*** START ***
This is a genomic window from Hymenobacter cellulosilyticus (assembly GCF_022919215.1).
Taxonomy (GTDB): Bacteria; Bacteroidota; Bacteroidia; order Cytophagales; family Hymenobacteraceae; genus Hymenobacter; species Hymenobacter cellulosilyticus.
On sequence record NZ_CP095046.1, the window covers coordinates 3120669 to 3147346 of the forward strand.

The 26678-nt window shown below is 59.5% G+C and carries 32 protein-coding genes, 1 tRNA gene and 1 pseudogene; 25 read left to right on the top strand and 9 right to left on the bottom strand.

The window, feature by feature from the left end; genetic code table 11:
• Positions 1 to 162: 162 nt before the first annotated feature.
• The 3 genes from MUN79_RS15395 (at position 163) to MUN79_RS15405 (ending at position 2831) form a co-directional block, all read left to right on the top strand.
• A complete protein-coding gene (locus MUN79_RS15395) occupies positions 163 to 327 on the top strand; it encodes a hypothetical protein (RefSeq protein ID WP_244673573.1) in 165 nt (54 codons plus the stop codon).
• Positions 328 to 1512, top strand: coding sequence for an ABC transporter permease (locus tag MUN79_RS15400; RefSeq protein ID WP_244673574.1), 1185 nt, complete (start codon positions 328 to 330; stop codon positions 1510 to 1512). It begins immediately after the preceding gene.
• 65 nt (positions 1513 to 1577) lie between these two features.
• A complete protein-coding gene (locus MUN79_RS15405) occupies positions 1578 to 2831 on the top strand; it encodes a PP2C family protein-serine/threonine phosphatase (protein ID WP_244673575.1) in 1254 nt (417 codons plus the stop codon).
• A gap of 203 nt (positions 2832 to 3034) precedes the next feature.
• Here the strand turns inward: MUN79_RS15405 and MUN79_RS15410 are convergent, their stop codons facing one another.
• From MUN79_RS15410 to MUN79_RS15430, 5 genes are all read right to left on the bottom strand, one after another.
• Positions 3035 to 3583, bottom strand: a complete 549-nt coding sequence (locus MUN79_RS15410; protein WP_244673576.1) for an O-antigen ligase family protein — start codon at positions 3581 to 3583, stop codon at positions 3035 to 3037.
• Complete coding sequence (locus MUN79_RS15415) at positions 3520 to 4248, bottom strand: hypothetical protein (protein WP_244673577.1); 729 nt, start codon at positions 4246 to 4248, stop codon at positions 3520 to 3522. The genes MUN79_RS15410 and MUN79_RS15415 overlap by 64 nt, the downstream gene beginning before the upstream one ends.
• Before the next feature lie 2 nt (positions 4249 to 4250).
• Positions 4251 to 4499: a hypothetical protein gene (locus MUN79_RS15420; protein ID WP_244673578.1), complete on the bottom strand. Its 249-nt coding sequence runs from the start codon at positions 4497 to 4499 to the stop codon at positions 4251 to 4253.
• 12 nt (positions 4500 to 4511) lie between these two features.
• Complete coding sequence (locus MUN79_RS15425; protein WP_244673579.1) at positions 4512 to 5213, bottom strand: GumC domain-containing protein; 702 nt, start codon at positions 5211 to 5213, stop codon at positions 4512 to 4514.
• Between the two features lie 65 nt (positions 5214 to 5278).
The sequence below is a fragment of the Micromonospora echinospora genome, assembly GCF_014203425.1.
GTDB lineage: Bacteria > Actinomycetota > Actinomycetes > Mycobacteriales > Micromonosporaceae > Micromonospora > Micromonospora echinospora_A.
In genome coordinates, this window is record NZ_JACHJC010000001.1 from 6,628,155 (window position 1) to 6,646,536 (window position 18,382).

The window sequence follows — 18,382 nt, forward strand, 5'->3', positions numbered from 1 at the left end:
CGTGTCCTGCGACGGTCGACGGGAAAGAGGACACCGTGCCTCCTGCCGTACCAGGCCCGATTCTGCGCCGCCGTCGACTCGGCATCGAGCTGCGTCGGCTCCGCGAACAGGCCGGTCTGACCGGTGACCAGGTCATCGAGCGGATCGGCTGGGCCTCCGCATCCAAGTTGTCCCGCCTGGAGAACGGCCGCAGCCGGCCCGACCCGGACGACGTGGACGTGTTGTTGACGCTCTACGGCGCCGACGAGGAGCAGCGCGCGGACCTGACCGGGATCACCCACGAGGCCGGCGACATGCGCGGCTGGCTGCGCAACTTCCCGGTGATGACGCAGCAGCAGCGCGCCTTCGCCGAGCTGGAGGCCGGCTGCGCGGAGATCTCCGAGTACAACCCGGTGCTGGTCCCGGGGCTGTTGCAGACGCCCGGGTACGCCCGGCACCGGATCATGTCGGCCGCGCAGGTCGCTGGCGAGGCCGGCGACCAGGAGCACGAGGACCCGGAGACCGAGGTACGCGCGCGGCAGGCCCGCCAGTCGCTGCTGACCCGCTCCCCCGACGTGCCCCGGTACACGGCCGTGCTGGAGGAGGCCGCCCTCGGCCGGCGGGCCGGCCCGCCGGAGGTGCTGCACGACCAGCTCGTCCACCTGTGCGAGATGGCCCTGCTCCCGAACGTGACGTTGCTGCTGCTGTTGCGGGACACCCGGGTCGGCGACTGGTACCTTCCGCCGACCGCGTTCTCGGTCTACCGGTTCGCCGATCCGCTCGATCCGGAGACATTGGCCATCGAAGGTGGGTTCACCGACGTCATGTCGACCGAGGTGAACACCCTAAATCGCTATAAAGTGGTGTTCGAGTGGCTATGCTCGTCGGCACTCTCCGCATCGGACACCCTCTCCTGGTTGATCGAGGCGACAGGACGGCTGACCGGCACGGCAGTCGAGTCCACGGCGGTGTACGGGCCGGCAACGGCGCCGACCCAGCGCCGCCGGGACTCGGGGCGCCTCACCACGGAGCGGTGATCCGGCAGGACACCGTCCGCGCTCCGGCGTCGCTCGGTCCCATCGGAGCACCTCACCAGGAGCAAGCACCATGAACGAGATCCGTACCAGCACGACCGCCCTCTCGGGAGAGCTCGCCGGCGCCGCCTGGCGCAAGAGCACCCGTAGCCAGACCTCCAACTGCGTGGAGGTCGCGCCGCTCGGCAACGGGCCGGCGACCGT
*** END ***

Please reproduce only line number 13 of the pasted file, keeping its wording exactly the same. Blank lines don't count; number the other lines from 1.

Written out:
• Here the strand turns inward: MUN79_RS15405 and MUN79_RS15410 are convergent, their stop codons facing one another.